The City's claims to the contrary are simply not persuasive, particularly in light of how and when this issue even came to the Panel's attention. Following the Award, the City actually took steps to implement paragraph 14 of the Award, by issuing the General Message and amending Directive 15. But absent from any of the City's post-Award implementation steps was a move to electronic notification of court proceedings. The City did not even raise the issue until about three months after the FOP filed its request for a hearing with the Panel and only eleven days before the Panel was scheduled to reconvene. The late hour at which the City raised its desire to move to electronic notification and constructive notice of court proceedings is a strong indication that such a move does not relate to the implementation of paragraph 14 of the Award.

As the Panel majority observed, electronic notification may very well be an efficient and more cost-effective mechanism to provide court notices to police officers. But in my view it is such a significant change in long-standing policy within the City and so rebalances the responsibilities of the City vis-à-vis its police officers with respect to ensuring notice and attendance at court proceedings, that it must be raised properly in the context of Act 111— i.e., bargained and, if necessary, arbitrated. Here, the instant Award extends through June 30, 2014. When the parties confer with respect to a successor agreement, it would be appropriate for the City to raise the issue of electronic notice then. I would, therefore, vacate paragraph 4 of the Supplemental Award. In all other respects, I would affirm the trial court.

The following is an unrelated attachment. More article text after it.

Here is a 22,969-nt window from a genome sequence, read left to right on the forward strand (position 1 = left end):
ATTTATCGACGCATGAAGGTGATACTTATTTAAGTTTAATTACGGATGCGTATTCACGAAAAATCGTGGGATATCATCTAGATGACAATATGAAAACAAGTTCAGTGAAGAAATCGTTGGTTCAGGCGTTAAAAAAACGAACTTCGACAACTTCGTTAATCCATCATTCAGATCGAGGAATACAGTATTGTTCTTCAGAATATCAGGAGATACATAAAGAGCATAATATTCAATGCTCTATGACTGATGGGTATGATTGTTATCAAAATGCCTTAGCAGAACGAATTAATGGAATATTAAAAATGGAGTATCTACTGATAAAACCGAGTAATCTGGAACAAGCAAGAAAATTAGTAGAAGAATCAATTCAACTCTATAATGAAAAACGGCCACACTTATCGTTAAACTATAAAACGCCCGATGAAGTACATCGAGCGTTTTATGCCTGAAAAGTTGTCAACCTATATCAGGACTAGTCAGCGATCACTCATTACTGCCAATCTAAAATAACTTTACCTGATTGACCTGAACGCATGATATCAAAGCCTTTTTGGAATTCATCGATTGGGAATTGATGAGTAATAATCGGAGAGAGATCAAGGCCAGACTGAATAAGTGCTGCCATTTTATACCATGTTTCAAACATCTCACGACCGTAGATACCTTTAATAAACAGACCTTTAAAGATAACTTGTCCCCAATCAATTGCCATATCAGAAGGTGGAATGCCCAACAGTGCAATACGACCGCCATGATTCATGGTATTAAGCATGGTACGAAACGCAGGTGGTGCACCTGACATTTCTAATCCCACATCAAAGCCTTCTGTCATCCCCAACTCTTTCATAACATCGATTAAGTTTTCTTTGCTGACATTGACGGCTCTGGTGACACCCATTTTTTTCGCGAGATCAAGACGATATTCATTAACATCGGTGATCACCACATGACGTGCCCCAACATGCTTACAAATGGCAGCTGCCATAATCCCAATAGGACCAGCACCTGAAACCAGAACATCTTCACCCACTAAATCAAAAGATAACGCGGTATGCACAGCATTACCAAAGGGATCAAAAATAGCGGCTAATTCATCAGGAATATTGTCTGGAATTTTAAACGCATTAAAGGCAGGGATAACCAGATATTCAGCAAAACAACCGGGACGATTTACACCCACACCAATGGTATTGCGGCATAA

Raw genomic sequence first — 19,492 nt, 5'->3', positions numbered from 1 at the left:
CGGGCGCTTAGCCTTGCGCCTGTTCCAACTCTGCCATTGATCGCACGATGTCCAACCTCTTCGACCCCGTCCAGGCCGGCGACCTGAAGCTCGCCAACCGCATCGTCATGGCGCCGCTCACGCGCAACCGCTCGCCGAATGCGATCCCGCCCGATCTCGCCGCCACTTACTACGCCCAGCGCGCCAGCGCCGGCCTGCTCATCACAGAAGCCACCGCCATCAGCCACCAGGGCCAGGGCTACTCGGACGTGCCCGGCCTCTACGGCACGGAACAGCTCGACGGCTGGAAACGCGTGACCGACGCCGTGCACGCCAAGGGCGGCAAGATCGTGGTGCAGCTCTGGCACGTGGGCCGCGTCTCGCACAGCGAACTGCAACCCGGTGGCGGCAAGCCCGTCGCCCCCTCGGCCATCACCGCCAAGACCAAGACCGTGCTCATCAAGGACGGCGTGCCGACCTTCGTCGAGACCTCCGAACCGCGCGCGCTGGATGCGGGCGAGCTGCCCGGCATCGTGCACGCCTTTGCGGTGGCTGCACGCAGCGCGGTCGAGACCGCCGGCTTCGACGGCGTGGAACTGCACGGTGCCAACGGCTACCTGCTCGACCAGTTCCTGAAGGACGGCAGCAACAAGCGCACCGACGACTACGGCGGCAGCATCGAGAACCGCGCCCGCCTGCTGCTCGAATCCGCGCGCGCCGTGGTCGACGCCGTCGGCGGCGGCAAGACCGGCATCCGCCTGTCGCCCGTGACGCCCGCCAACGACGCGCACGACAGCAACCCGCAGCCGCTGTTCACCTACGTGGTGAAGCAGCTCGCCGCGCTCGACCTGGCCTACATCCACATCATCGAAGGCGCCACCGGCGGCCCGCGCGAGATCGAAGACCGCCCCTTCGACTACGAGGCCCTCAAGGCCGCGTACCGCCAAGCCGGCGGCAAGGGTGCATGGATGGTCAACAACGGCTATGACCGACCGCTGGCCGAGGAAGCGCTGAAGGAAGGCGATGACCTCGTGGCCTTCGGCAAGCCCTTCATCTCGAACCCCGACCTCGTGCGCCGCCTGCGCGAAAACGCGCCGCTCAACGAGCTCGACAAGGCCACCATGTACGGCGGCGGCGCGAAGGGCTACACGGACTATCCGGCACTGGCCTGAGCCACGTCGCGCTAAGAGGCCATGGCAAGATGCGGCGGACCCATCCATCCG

Judge McGinley joins in this dissenting opinion

CONCURRING AND DISSENTING OPINION

McCULLOUGH JUDGE

I concur with the Majority in its agreement with the trial court that the proceeding under review constituted an aspect of interest arbitration as opposed to grievance arbitration. However, I respectfully dissent from the Majority insofar as it concludes that the arbitrators did not overstep their authority when they rewrote notice provisions that were not subject to collective bargaining. Unlike the Majority, I would reverse the trial court and vacate that portion of the arbitration panel's decision that changed the longstanding and heretofore unchallenged procedure for the distribution of court notices under the pretext of an implementation order concerning an interest arbitration award that has nothing to do with the manner of notice distribution. I also write separately to clarify Act 111 interest arbitration and the orderly application of that statute which has resulted therefrom. This case can and should be decided by recognized and fundamental principles of both arbitration and common law which are not otherwise addressed in Judge Brobson's Dissenting Opinion.